Wednesday

3. Signs and Portents


When you have a ‘bad’ diagnosis you feel very alone. No matter how lovely people are, they are not you and they can walk away. However, I have been showered with signs and portents and blessings from day one. I just had to learn to believe them.

For a minister, a healer, a teacher that should be simple, right?

Yeah, right.

I did believe each and every one of them – for about a week. And then I would go down into fear again. It took a shaman who lived just down the road from me (thank you God!) to tell me that I had to start believing at a deeper level and holding that belief. And as an amazing sign occurred against all the odds in her healing room at the beginning of the session, I really had to start listening.

Here’s an example of one of the signs.

When my first husband, Henry, was given a terminal diagnosis with melanoma, back in 1989, and we were both reeling with the shock, I went to the bible that we had been given on our wedding day and opened it at random, asking for a sign from God.

My finger fell on a line from psalm 118 ‘I shall not die; instead I shall live to praise the Lord my God.’
It felt so good – of course I interpreted it that Henry wouldn’t die. But it meant me. I would not die from this time of trauma, rather I would get through my life-time of being an armchair Christian and start to discover what I truly believed. It didn’t mean that there wouldn’t be a barrow-load of crud to get through first.

Move the story on by a decade and my second husband (whom in this blog I’ll call Jay) had just decided to end our marriage. He unadvisedly told me that it was for my good and that I’d thank him eventually and he was absolutely right but at that specific time I was, to say the least, a little bit sore.

I went up to Birmingham to stay with my Mum and we went to Evensong at the church where Henry’s ashes had been buried. I remember standing by his grave and thinking ‘where did the hope go? This is the second time my world has been destroyed.’ Then I went into the church, opened my hymn book and a sheaf of paper fell out. It was the 118th psalm with a sentence underlined. Which line? ‘I shall not die, instead I shall live to praise the Lord my God.’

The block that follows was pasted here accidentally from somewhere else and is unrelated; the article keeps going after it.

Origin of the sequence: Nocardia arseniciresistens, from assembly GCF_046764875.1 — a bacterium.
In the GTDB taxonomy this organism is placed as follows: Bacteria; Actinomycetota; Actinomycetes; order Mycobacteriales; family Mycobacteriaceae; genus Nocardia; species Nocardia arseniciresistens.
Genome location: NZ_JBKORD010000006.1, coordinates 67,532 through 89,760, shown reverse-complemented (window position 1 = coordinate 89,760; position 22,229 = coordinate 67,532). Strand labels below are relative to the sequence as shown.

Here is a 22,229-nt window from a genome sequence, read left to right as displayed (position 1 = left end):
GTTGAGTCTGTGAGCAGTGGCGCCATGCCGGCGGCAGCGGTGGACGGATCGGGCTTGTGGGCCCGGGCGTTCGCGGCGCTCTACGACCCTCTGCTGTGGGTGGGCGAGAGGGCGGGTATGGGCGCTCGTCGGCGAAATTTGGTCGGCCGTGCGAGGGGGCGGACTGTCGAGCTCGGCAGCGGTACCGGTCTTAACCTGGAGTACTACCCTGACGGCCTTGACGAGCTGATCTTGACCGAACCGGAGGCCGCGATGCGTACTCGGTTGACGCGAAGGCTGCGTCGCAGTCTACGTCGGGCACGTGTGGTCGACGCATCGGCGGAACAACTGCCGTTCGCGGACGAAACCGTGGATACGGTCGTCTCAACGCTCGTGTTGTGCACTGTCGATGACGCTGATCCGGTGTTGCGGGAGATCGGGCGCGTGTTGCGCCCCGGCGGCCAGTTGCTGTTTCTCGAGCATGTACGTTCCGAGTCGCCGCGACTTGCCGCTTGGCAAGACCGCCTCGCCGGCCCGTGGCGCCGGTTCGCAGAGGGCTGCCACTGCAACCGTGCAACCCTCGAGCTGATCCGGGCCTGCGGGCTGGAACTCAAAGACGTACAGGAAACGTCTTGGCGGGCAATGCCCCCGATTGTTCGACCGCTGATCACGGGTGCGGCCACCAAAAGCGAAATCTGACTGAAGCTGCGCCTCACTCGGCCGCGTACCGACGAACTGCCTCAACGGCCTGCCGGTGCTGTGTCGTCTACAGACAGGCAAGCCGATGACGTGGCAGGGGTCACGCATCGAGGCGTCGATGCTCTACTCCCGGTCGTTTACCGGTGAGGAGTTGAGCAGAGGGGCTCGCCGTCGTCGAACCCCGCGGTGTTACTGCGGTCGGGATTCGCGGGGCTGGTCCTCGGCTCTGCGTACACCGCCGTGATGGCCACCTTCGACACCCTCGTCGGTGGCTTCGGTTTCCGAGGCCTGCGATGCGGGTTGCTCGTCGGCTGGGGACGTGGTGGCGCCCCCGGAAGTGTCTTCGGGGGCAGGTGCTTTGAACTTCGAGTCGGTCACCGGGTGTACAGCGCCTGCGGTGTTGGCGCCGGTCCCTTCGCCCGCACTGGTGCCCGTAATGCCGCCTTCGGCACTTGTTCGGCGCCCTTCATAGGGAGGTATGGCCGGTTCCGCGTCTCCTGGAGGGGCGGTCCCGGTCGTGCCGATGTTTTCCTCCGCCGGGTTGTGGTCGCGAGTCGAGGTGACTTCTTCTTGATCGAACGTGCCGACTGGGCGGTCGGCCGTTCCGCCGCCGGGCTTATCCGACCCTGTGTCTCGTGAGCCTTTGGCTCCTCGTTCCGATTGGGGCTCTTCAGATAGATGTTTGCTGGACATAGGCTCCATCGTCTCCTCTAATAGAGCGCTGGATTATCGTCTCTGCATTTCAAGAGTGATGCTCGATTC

A bit of a hint, I would say.

A few months back (three months after diagnosis), I went on retreat to the Poor Clare’s Monastery in north Devon. It was a much-needed time to myself to meditate and pray and I was able to join with the nuns in their daily liturgy. On the last morning, after communal mediation, I left the nuns’ chapel ... I paused at the back of the main church to look at some leaflets and heard them begin to sing again. I realized that I had missed the final part of that morning’s prayer.

It would be about five minutes’ worth and I was hungry for my breakfast so there was really no point in returning but even so, I knew I must. I retraced my steps and went quietly back into the chapel. There, I fumbled a bit, trying to find the place in the prayer book and Sister Maximilian came over to help me.

One of the sisters is Swedish and I had noticed that she sometimes sang verses of the liturgy out of order. Just as I got to the right page in the book, it was her turn to sing. She sang one particular line and the rest of the nuns stopped dead because it was the ‘wrong’ line.

They started again at the beginning of that psalm.

Which one?

Psalm 118.

Which line did the sister sing out of turn?

‘I shall not die, instead I shall live to praise the Lord my God.’

I'd say that was probably time to start listening to what God had been trying to yell in my ear all along.


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